Michael Reeves is one of the great, tragically lost figures in the history of cinema -- a prodigious talent undone by personal demons and also, perhaps, the times in which he lived. Variously described by the people who knew and worked with him as a potential rival to Steven Spielberg, an Orson Welles in the making, Reeves only completed three full-length movies in his career.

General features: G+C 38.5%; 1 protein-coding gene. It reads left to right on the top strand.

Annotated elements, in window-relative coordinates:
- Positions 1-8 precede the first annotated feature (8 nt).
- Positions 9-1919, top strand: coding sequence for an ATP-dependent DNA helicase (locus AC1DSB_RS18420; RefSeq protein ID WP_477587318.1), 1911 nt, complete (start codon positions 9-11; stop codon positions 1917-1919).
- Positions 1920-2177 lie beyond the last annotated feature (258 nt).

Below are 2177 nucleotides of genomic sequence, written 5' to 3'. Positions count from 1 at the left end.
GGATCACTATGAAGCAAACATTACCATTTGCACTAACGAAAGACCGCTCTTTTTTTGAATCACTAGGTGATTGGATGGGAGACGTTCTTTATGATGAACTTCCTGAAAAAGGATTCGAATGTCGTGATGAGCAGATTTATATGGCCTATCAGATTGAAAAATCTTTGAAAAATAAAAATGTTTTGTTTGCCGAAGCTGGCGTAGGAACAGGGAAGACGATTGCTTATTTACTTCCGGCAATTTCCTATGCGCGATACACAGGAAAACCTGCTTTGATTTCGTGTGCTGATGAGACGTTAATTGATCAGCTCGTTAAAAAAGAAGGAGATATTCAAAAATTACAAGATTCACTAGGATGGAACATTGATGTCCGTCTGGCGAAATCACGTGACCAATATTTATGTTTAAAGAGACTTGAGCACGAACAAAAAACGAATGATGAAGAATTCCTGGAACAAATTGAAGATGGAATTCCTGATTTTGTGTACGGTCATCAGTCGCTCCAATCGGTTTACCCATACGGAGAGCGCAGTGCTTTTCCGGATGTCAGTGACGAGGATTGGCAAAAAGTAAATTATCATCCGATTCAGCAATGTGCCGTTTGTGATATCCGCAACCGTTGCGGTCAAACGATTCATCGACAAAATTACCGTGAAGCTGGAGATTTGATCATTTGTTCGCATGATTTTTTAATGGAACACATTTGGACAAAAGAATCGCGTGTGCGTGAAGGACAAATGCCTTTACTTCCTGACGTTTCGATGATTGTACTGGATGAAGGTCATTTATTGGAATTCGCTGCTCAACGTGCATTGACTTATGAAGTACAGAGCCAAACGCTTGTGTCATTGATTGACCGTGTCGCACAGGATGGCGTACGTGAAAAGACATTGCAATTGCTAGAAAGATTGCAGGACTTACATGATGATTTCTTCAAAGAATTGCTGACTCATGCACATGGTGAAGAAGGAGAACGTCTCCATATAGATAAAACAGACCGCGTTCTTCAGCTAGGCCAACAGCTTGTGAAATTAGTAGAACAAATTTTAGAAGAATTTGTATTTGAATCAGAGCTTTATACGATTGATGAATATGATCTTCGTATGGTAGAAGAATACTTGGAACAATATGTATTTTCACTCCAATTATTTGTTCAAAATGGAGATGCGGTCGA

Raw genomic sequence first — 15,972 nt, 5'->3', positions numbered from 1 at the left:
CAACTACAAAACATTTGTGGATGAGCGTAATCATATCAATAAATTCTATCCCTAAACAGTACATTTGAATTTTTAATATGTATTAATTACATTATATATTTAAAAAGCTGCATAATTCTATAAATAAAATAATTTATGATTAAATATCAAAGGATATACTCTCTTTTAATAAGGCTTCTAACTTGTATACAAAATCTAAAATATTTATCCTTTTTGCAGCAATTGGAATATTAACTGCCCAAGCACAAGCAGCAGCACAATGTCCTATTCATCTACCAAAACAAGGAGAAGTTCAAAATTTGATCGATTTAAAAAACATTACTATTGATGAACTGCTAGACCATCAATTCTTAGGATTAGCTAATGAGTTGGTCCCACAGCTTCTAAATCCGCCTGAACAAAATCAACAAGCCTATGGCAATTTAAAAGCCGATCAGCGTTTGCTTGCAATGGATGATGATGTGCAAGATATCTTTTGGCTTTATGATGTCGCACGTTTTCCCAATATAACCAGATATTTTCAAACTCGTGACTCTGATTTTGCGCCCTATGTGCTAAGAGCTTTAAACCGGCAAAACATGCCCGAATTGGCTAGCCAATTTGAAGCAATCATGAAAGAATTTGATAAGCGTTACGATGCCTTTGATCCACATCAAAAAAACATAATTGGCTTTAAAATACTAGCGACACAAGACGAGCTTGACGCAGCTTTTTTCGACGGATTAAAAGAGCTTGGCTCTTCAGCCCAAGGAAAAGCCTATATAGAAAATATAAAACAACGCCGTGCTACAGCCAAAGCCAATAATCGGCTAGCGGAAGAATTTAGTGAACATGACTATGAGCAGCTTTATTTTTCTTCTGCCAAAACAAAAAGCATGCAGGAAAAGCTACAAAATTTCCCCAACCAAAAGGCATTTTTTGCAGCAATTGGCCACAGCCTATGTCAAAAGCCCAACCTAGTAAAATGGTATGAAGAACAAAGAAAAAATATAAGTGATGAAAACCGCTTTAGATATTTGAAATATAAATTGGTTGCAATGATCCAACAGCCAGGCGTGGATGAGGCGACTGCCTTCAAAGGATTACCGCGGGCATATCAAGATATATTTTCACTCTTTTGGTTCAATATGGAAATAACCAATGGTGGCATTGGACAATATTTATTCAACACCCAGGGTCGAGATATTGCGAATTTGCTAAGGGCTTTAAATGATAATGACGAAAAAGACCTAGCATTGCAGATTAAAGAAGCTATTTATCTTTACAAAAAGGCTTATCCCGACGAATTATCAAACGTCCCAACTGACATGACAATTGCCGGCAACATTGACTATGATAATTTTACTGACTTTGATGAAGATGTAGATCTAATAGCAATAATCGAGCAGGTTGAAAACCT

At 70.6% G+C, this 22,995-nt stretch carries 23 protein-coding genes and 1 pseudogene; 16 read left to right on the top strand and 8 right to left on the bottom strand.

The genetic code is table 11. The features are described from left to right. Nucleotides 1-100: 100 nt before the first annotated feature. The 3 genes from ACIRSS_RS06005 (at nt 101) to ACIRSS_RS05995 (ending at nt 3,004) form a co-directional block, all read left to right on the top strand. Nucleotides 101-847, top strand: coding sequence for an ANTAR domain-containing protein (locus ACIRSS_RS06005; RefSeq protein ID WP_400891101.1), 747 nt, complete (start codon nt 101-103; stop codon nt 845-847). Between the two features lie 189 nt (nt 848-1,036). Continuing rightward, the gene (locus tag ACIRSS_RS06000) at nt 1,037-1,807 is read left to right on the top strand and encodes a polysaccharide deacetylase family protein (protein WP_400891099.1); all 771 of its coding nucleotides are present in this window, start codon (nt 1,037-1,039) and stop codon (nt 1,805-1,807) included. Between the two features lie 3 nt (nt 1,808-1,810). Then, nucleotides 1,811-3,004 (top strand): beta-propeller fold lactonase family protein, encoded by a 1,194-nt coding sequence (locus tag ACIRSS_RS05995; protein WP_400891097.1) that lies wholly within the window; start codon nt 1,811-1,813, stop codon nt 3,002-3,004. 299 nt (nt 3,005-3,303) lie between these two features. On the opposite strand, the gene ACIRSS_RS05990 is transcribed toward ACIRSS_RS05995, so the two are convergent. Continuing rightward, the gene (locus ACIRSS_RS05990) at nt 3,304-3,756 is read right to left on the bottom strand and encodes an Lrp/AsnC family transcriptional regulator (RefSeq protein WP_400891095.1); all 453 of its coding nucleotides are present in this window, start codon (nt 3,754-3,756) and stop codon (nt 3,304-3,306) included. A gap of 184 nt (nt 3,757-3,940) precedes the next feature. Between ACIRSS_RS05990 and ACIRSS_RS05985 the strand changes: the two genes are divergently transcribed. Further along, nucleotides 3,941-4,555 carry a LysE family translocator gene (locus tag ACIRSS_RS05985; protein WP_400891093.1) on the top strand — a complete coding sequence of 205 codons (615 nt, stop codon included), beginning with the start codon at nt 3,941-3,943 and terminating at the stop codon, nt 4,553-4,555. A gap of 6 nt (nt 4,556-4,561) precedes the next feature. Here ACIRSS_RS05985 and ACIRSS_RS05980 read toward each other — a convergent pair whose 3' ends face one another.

Born in 1943 to the poor side of a wealthy British name, Reeves was raised by his mother. He grew up spellbound by cinema, and was especially drawn to American movies of all genres: westerns, thrillers, horror, and science fiction. As early as age eight, he declared his dream to become a film director. Reeves made his first fully plotted movie -- a 20-minute thriller called Carrie, about a disabled girl being stalked -- when he was 15. He learned to mimick the movements of the camera as he'd seen in Hollywood movies using his mother's tea-trolley; from watching movies closely, he also knew where to place his camera in order to get the kinds of shots he wanted. Reeves wrote, produced, directed, and starred in Carrie, playing the hero. While planning the production for this film, he was introduced to another teenager, aspiring actor (and future film star) Ian Ogilvy, who portrayed the villain and became Reeves' his lifelong friend. The movie wasn't a significant piece, except as a first credit to Ogilvy's name and as a sample of Reeves' potential. The same year he made Carrie, Reeves' personal situation changed radically when his mother suddenly came into the family's money, and he found himself free to pursue any goal he chose. He ran off to Hollywood in 1961 at age 17, in search of his favorite filmmaker, Don Siegel. So the story goes -- he got Siegel's address, rang his bell one morning, and introduced himself to the bewildered director as having come all the way from England to meet him. Siegel then hired Reeves as a gopher and junior production assistant, at first, and it was while working for the veteran director that he began honing his own skills and instincts as a filmmaker.